Stainless Steel

Introduction to a Series

Over the 45 years of working with materials used for heavy industrial maintenance, I’ve seen that matching stainless grades of steel with the appropriate application can be awfully confusing to the many support folks who do not have a background in the sciences. I speculate that a lot of hard working “non-metallurgical” people would be happier and more effective if they understood a bit more of what governs the decisions and requests coming from maintenance and reliability personnel. I am one of those “job taught” individuals and it is my hope that the posts that follow will provide a very general overview, i.e. the help that I would have relished many years ago. Becoming familiar with the various “personalities” of the most common available grades of stainless will hopefully encourage a familiarity within the potential supply chain and its value or limitations. Even a casual understanding of the distinct stainless personalities relative to the particular needs of the applications would help the two better get along. Think E-Harmony for stainless materials and applications.

In the coming weeks and months we will pass along some hard learned tips and stories that might help to broaden your understanding of the stainless picture. We will answer questions like; “What is Muffler Stock”, Can non-magnetic stainless attract a magnet, are there magnetic grades of stainless, Can you harden stainless, Can you buy pre-hardened stainless, why does stainless tend to “move around when you’re trying to keep it straight”, along with a host of other nagging questions.

We hope to stimulate questions that will generate future posts. If you consider yourself “non-technical” i.e. just another soul immersed in an industry that is drawn to an increasing reliance on the material, this should be right up your alley!

My approach to these articles will be a little like the differences between cooking and baking:  When cooking, you can make a darn good chili without a recipe. You can measure ingredients by handfuls and cook it until it “looks right”. Baking, on the other hand, requires keen attention to the recipe with ingredients, time and temperature. Detailed information that would be appropriate for engineering decisions is not what I’m hoping to present. So, if you are a scientist, metallurgist, or engineer who is reading this post expecting a soufflé, you will be sorely disappointed to find that it might only be even a moderately good chili.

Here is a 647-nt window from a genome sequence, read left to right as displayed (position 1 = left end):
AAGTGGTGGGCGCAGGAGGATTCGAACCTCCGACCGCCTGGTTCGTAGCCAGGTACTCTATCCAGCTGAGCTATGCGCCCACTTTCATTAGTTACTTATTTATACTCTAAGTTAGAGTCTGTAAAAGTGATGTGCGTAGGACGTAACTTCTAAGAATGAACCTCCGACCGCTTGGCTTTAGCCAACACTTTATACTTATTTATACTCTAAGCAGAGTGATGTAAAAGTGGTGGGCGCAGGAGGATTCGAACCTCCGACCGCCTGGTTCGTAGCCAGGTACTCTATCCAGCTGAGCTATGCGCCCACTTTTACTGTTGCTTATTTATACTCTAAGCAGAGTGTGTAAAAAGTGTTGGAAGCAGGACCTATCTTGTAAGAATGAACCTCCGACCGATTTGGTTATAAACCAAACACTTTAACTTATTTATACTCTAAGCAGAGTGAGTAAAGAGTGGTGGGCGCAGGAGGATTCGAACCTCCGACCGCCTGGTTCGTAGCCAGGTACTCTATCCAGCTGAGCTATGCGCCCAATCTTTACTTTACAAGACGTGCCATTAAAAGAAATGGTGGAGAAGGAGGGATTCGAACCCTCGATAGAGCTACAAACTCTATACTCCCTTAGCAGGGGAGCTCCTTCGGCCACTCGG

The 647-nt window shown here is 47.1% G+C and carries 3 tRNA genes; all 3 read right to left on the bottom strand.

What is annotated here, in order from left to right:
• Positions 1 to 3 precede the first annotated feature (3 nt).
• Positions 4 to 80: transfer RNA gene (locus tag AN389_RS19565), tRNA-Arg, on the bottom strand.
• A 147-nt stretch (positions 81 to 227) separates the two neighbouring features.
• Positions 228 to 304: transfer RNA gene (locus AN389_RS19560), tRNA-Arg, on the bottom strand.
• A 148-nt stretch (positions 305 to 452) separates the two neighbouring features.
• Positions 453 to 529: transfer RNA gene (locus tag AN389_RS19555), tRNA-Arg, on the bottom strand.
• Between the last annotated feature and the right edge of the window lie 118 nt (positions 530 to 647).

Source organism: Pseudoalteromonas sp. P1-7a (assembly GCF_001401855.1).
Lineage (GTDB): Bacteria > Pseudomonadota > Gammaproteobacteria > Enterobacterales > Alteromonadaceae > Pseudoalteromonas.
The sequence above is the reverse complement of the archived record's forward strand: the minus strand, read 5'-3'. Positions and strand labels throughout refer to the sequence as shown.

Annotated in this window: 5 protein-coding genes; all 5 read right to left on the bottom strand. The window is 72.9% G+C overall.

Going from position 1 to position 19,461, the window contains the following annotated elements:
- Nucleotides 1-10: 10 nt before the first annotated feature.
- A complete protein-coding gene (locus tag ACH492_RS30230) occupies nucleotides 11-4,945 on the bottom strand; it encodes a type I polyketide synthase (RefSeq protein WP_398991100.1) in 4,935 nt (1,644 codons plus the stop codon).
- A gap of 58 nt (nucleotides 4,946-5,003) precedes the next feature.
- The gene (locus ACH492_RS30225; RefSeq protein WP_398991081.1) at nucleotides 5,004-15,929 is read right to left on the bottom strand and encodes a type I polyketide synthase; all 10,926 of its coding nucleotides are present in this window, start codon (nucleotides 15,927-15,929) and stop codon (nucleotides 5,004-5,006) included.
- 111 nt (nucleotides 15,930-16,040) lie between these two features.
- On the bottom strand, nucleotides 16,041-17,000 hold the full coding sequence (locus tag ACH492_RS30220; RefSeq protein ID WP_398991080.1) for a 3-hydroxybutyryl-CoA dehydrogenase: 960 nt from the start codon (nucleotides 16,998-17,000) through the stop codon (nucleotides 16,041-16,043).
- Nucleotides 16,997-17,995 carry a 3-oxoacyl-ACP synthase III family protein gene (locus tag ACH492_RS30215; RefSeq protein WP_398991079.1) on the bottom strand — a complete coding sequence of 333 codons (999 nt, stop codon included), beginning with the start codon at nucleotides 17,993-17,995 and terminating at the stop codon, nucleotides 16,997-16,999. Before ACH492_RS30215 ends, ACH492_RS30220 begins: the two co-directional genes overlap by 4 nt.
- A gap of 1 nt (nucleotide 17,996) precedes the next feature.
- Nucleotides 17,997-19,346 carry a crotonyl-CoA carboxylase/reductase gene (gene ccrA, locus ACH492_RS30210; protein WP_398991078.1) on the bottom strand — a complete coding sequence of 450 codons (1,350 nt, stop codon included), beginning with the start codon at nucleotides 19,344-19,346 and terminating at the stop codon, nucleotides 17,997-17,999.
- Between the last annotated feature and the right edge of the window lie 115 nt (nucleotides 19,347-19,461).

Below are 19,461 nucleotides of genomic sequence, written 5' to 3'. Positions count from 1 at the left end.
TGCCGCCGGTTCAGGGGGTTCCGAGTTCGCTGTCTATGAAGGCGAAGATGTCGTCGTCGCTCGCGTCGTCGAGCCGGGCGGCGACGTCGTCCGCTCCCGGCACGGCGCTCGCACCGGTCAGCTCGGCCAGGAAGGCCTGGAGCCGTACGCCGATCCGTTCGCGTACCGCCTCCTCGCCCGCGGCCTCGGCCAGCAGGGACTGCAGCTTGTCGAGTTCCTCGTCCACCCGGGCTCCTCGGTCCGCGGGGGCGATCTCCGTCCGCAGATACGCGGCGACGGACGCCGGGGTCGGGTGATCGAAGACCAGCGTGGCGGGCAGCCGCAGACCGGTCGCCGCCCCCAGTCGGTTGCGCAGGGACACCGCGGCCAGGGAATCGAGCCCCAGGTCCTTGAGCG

All comments and criticisms are encouraged and welcomed however, understand that this Soufflé is going to be simmered with kidney beans and hot peppers! Hopefully, these posts will act as catalysts for readers to seek more detailed information from structured resources better equipped to deal with the on-site conundrums they may encounter.

As politicians are so fond of saying; “Let me be perfectly clear”;

What follows is not intended for the credentialed metallurgist, the engineer, or chemist. The information is not to be used for engineering purposes. This is more like an energy drink for the unsung work-a-day-support stiffs charged with keeping the supply chain flowing. They need to be incorporated into the wonders of the maintenance materials world that they have an undisputed effect on. From their caves under the catwalks, in the bowels of plants, to the mazes of cubbies in the cooler parts of the plant, they long to be a part of what it is they get blamed for anyway.

-Howard Thomas, July 31st 2017